Jakarta (The Jakarta Post/ANN) - President Susilo Bambang Yudhoyono gave yesterday his utmost support to the Corruption Eradication Commission (KPK) and criticised attempts to undermine its corruption fighting efforts, but also regretted the way it failed to resolve differences with other law enforcement institutions.
Earlier that day, thousands of protesters took to the streets yesterday in major cities across Indonesia to stage protests aimed at giving moral support to KPK, which is currently engaged in an existential battle with the National Police.
The KPK named former chief Insp. Gen. Djoko Susilo as the main suspect in early August and alleged that he had abused his authority to enrich himself and others and caused state losses of 190 billion rupiah in the National Police Traffic Corps procurement of 700 two-wheel and 556 four-wheel vehicle simulators last year.
Although the KPK was the first institution to probe the case, the National Police insisted on their own investigation.
The case has increased tensions between the two law enforcement agencies. The rift widened when a number of police officers summoned to give statements on the case failed to honour the summons. The police then withdrew 20 personnel seconded to the KPK as investigators.
In the latest controversial move by the police, some officers attempted over the weekend to arrest Comr. Novel Baswedan-police officer seconded to the KPK as an investigator and now is currently leading the probe into the driving simulators procurement case-over an allegation that he was responsible for the shooting of robbery suspects when serving as Bengkulu Police's chief detective in 2004.
In his address to the nation yesterday evening, Yudhoyono offered a wide range of solutions to the KPK-police stand-off, including allowing the KPK to take over the investigation of the vehicle simulators procurement.
"The KPK must only investigate the corruption case involving Insp. Gen. Djoko Susilo, while the police can deal with graft allegations surrounding other procurements within the police institution," Yudhoyono said.
This solution, however, will disqualify the KPK from pursuing other corruption cases that allegedly involve a large number of police officers, such as the collecting of bribes for the issuance of vehicle transfer documents, drivers' licenses and vehicle registration documents.
In his speech, Yudhoyono said that he would issue a regulation that would allow all members of the police to extend their terms for the maximum of eight years to work as investigators for the KPK, an apparent move to end the stand-off.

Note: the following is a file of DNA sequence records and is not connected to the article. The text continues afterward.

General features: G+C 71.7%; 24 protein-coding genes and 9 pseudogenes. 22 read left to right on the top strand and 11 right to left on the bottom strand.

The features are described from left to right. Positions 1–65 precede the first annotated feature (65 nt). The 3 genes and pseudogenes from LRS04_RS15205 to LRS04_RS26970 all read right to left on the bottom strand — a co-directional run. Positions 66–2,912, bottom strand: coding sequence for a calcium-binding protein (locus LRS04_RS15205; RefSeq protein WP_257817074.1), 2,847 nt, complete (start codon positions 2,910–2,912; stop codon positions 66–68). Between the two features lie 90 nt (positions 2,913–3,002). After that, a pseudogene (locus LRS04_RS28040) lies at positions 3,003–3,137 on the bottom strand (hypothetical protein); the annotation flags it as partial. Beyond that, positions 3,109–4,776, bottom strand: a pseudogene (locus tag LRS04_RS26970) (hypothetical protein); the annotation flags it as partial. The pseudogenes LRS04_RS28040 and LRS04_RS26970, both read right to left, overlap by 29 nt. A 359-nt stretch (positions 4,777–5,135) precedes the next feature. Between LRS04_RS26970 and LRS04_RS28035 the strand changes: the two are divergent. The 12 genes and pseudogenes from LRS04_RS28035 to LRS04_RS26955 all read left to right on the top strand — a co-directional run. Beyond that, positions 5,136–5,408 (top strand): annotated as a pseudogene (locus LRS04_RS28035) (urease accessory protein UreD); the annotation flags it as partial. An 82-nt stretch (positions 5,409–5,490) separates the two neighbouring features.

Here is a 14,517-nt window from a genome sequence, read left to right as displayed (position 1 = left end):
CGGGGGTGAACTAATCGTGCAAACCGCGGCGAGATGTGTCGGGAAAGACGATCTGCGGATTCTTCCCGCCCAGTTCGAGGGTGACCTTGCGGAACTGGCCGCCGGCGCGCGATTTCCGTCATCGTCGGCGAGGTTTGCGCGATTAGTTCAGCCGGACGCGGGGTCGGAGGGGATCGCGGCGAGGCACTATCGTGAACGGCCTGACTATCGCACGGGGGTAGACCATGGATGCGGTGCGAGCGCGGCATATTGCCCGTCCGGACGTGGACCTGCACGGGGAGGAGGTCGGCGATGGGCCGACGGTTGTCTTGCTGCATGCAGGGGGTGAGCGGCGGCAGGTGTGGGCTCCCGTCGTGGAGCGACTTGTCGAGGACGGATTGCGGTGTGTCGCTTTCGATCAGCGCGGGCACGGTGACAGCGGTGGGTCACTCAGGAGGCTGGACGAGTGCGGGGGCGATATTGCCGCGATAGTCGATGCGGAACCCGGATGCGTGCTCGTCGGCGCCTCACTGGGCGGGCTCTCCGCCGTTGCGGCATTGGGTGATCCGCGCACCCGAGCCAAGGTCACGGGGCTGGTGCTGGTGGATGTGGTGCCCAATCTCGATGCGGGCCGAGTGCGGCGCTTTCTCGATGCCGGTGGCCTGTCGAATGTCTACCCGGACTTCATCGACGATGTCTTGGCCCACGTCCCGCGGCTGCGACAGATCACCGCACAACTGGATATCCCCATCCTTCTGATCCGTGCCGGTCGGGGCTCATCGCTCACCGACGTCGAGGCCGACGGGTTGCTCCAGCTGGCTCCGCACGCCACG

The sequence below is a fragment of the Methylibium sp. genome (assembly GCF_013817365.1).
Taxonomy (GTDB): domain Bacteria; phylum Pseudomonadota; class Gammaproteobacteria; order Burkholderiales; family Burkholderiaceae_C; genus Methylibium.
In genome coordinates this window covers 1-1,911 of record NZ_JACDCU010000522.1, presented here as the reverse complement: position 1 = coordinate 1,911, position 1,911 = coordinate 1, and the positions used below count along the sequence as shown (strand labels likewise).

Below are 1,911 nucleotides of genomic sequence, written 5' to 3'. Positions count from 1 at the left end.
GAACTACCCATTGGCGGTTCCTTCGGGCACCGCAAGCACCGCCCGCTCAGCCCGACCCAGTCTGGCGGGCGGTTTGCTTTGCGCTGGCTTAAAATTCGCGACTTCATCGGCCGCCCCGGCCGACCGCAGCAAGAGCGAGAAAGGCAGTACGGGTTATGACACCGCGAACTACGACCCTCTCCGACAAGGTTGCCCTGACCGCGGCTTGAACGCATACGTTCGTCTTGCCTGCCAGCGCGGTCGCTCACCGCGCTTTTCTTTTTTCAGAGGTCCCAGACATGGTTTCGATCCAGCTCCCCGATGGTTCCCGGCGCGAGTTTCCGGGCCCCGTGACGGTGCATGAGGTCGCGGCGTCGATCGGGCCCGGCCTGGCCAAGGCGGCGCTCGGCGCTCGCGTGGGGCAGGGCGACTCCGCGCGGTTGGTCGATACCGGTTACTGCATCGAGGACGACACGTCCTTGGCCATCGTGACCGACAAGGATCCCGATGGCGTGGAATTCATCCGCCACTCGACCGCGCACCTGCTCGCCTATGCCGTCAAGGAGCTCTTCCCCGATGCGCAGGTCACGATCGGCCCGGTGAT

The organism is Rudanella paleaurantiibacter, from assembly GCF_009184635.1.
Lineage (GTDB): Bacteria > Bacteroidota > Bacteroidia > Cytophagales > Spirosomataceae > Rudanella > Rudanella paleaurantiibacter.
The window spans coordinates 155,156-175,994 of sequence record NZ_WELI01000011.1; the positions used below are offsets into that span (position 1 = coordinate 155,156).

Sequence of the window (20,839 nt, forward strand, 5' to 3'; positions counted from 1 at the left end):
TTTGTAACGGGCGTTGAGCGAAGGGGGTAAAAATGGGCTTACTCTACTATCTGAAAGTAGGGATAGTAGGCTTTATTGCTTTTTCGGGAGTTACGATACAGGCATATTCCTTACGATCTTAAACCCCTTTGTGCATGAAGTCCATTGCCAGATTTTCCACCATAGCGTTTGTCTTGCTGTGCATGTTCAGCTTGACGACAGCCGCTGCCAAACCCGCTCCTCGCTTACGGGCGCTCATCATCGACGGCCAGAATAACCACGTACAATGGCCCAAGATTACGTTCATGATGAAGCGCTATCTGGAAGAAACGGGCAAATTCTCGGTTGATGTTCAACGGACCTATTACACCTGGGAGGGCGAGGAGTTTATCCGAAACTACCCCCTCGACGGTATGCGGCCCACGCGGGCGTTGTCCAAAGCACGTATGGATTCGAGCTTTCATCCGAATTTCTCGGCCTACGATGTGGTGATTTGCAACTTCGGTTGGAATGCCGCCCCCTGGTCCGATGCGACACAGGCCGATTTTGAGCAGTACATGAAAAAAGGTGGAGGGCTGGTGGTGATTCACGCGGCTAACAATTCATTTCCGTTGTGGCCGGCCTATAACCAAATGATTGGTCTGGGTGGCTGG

"The KPK must not arbitrarily fire its investigators when their terms are due, nor must the National Police withdraw them unilaterally. Therefore, I will immediately issue a government regulation to extend their terms for another four years and they can choose whether they still want to work for the KPK or return to the corps," Yudhoyono explained.
The President also lambasted the police for their attempt to prosecute Baswedan for a shooting incident in 2004.
"The timing and approach are not appropriate," he said.
The President also declined to lend his support to the plan by the House of Representatives to amend Law No. 30/2002 on the Corruption Eradication Commission.
"It's better for us to work together and focus on efforts to eradicate corruption instead of draining our energy to amend the law," he said.
At the end of his remarks, Yudhoyono urged the KPK and the National Police to end their bickering and renew agreements to improve their cooperation in the future.
"I think the KPK must consider coordinating more with the police, as well as with the Attorney General, instead of spending more time talking to the media," he said.
KPK deputy chairman Bambang Widjojanto lauded Yudhoyono's stance on some of the crucial issues that affected the antigraft body.
"We appreciate what the President and the National Police chief have done," Widjojanto told reporters in the KPK headquarters in Jakarta yesterday evening.
He also said that Yudhoyono's statement concerning the fate of KPK investigator Baswedan had helped the KPK do its job.
"With the President's statement this means that as of now, Baswedan can freely do his job as a KPK investigator. He will not be troubled by other things," Widjojanto said, adding that he also appreciated National Police Chief Gen. Timur Pradopo showing his professionalism in agreeing to the President's proposals.
Febri Diansyah of watchdog Indonesian Corruption Watch applauded Yudhoyono's statement.
"This stand-off was really unnecessary [and would not have happened] if the National Police chief had followed the rules and regulations that the President outlined in his speech," he said.